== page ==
HTFVC provides priority funding to projects serving homeless persons, farm workers, transitional-age foster youth, veterans, and extremely-low to very-low-income families.

Total dollars received in contributions

This metric is no longer tracked.
Totals By Year
Population(s) Served

Economically disadvantaged people

Related Program

Revolving Loan Fund

Type of Metric

Input - describing resources we use

Direction of Success

Increasing

Context Notes

Since inception, HTFVC has received $4,487,060 in donations (excluding investment loans) from 389 businesses, individuals and organizations, and ALL ten cities, the County, and State HCD.

Our Sustainable Development Goals

SOURCE: Self-reported by organization

Learn more about Sustainable Development Goals.

Goals & Strategy

SOURCE: Self-reported by organization

Learn about the organization's key goals, strategies, capabilities, and progress.

Charting impact

Four powerful questions that require reflection about what really matters - results.

Our primary goal is to increase the supply of affordable housing in Ventura County, thereby creating strong, sustainable, inclusive communities and quality homes that are affordable for all. Ultimately, we aim to utilize housing as a platform for improving quality of life. To address this problem, we help finance new and safe affordable housing for low-income individuals and families. We attract capital from sources not traditionally dedicated to housing, and leverage it with public, corporate, nonprofit and individual funds, building a revolving loan fund dedicated to expanding affordable and workforce housing. From the Fund we make short-term, below-market interest rate loans to developers for new affordable housing projects. We provide capital for single-family, multi-family, rental and owner-occupied affordable housing. We play a key role as part of a project's total financing mix, helping attract funds from other sources. We aim to support both the affordable housing developer as well as the renter and future homeowner through consultation and other services.

From our Revolving Loan Fund we make short-term, below-market interest rate loans to developers for new affordable housing projects. Eligible projects include 1) new construction of affordable housing, and 2) acquisition and conversion of market rate housing or non-residential property to affordable housing. Loans are typically awarded for pre-development, gap financing, and construction costs. As resources permit, we are able to provide longer terms and other types of loans such as rehab of housing with expiring covenants to keep them affordable. Currently we prioritize funding for developments that serve: veterans, homeless, youth transitioning out of foster care, farm-workers, and extremely-low to low-income households. To increase our positive impact on housing affordability, we are looking at other products/services including down-payment assistance, shared ownership equity through a land trust, first-time home-buyer assistance programs, temporary and semi-permanent shelter assistance, etc.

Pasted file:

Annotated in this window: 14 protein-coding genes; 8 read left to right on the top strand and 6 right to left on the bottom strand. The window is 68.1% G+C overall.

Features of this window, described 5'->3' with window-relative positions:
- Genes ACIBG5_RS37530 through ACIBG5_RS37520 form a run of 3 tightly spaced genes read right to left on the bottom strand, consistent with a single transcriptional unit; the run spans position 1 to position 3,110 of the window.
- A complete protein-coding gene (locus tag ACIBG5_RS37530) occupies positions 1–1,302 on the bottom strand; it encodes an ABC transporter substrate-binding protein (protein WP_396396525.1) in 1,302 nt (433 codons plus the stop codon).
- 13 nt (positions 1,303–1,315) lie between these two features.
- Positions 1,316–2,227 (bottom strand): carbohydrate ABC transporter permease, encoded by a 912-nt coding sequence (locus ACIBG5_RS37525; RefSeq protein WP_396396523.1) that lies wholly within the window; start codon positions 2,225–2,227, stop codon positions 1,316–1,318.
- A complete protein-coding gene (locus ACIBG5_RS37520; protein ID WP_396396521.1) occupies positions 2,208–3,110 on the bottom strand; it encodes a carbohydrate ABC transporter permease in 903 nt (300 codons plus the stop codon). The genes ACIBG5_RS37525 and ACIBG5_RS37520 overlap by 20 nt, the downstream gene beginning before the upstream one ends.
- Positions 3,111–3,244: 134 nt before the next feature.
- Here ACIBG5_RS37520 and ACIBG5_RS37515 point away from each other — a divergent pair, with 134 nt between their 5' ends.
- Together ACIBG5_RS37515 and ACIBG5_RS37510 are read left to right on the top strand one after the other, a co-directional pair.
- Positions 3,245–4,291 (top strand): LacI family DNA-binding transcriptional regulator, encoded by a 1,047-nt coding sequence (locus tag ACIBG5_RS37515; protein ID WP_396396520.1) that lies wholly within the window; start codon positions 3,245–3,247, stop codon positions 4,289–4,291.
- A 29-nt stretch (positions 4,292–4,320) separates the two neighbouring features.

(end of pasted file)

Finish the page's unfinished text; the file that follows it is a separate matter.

In the eight years since formation, we have developed a Revolving Loan Fund over $6 million with support from an impressive varied mix of 85 for-profit businesses, 35 foundations/non-profits, the State, County and all 10 cities, and 204 individuals. We are a certified CDFI, certified at the federal level in March 2018, and in 2015 at the State COIN level. We are actively growing this fund by pursuing C1DFI investments and grants, participating in the State of California Prop. 1 program (voter approved Nov. 2018) with a potential $25m match, receiving low-interest investment loans, engaging businesses and employers at the local level (possible Community Impact Note product), developing a legislated dedicated funding source, and supporting legislative efforts and the State level.
We have 2.5 staff, 5 contract consultants, 18 board members, and several other individuals as committee members and volunteers. Our board members represent varied sectors including local government, banking, housing development, housing providers, real estate industry, target populations, and legal. We are active participants in local and regional housing and economic development forums partnering with other nonprofits, business community, university research, and municipal players.

2011 - Granted 501c3 nonprofit status
April 2016 - Certified under the State COIN CDFI program (California Organized Investment Network)
March 2018 - Certified under the federal CDFI program

2012 - Received a $2 million matching grant from State of California (Prop. 1C)